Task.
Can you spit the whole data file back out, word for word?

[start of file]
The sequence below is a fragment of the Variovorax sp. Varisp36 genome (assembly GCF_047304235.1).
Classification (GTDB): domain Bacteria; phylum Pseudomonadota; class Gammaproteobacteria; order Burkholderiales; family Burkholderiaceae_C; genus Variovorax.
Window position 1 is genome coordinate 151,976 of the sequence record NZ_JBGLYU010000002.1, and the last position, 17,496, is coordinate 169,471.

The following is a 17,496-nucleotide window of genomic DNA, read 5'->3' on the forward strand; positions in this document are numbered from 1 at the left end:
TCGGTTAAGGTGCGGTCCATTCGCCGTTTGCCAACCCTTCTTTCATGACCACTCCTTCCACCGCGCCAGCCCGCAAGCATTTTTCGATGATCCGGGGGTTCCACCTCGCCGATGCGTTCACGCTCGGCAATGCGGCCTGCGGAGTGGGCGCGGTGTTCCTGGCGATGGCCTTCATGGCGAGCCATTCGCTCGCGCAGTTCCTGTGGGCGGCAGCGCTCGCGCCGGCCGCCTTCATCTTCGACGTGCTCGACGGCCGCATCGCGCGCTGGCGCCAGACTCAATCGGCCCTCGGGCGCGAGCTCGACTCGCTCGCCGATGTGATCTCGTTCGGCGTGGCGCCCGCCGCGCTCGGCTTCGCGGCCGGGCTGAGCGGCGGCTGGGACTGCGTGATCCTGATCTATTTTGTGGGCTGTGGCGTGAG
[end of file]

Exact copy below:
The sequence below is a fragment of the Variovorax sp. Varisp36 genome (assembly GCF_047304235.1).
Classification (GTDB): domain Bacteria; phylum Pseudomonadota; class Gammaproteobacteria; order Burkholderiales; family Burkholderiaceae_C; genus Variovorax.
Window position 1 is genome coordinate 151,976 of the sequence record NZ_JBGLYU010000002.1, and the last position, 17,496, is coordinate 169,471.

The following is a 17,496-nucleotide window of genomic DNA, read 5'->3' on the forward strand; positions in this document are numbered from 1 at the left end:
TCGGTTAAGGTGCGGTCCATTCGCCGTTTGCCAACCCTTCTTTCATGACCACTCCTTCCACCGCGCCAGCCCGCAAGCATTTTTCGATGATCCGGGGGTTCCACCTCGCCGATGCGTTCACGCTCGGCAATGCGGCCTGCGGAGTGGGCGCGGTGTTCCTGGCGATGGCCTTCATGGCGAGCCATTCGCTCGCGCAGTTCCTGTGGGCGGCAGCGCTCGCGCCGGCCGCCTTCATCTTCGACGTGCTCGACGGCCGCATCGCGCGCTGGCGCCAGACTCAATCGGCCCTCGGGCGCGAGCTCGACTCGCTCGCCGATGTGATCTCGTTCGGCGTGGCGCCCGCCGCGCTCGGCTTCGCGGCCGGGCTGAGCGGCGGCTGGGACTGCGTGATCCTGATCTATTTTGTGGGCTGTGGCGTGAG